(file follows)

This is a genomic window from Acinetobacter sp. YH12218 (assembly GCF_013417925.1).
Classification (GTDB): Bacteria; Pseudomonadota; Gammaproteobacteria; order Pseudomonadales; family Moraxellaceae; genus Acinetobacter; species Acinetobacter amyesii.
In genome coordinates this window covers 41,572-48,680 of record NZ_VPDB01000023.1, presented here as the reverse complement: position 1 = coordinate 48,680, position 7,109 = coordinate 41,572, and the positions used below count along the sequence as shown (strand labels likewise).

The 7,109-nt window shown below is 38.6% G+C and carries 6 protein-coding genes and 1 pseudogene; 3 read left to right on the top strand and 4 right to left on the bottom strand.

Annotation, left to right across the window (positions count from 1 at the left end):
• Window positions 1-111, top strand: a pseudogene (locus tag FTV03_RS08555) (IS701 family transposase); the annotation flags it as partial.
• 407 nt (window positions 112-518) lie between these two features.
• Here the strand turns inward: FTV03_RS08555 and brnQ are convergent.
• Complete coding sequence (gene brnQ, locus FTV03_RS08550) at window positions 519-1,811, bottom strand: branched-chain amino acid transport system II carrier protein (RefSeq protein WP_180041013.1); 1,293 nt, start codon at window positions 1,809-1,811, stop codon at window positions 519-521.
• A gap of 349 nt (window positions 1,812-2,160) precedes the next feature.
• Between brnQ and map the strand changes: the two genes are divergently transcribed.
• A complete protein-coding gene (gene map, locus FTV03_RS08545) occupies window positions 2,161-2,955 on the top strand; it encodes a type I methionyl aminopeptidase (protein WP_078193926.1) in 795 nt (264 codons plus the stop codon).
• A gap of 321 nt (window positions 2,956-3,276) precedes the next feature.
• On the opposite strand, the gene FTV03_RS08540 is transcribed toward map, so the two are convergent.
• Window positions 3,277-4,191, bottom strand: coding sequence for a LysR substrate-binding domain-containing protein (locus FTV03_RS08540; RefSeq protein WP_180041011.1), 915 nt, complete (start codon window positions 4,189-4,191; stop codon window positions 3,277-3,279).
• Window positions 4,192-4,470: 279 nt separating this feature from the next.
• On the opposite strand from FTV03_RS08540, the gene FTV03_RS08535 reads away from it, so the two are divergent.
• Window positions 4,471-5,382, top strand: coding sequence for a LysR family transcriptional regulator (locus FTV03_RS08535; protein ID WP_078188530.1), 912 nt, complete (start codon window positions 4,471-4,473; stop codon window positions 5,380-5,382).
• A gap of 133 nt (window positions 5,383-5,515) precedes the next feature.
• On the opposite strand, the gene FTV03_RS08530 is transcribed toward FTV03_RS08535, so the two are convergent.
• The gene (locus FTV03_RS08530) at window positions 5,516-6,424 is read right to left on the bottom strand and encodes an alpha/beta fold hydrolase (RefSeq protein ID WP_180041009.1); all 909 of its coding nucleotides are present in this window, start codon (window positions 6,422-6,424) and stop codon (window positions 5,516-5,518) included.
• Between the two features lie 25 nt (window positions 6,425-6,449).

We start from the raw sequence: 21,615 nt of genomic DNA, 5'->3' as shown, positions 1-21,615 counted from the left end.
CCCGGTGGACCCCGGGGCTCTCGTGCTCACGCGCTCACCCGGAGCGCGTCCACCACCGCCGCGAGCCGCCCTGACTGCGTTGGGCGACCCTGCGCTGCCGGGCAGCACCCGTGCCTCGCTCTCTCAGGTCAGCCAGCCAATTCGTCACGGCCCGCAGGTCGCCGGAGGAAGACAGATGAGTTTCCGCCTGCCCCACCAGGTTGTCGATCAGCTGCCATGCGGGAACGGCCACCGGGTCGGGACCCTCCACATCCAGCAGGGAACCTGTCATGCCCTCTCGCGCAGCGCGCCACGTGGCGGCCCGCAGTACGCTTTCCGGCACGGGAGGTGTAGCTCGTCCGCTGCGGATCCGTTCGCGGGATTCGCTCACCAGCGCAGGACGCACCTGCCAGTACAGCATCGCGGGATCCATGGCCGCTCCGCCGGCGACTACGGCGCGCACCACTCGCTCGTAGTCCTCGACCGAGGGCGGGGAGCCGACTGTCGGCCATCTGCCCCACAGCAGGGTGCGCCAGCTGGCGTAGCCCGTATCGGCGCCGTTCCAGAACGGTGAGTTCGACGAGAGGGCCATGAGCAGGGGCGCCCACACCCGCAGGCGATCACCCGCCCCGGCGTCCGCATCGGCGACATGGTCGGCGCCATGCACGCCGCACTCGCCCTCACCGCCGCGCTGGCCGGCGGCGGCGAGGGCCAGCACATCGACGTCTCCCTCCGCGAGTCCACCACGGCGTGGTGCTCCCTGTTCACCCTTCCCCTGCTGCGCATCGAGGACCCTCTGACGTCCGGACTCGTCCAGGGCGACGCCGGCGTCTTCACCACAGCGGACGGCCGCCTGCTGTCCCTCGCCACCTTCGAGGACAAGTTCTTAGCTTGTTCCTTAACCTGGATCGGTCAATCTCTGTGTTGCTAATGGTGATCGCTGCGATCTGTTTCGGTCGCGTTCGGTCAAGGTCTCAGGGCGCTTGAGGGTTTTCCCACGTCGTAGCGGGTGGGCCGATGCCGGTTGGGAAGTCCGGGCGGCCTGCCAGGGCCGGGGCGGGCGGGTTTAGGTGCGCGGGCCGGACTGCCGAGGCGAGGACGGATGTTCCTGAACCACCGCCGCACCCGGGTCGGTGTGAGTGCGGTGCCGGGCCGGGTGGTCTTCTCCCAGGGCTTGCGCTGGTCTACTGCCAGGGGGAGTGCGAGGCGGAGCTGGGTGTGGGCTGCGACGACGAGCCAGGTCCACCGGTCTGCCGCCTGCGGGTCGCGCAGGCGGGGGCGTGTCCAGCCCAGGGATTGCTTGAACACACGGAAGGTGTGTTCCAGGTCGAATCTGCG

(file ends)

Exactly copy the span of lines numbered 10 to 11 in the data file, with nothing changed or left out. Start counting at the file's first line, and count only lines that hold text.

• A gap of 349 nt (window positions 1,812-2,160) precedes the next feature.
• Between brnQ and map the strand changes: the two genes are divergently transcribed.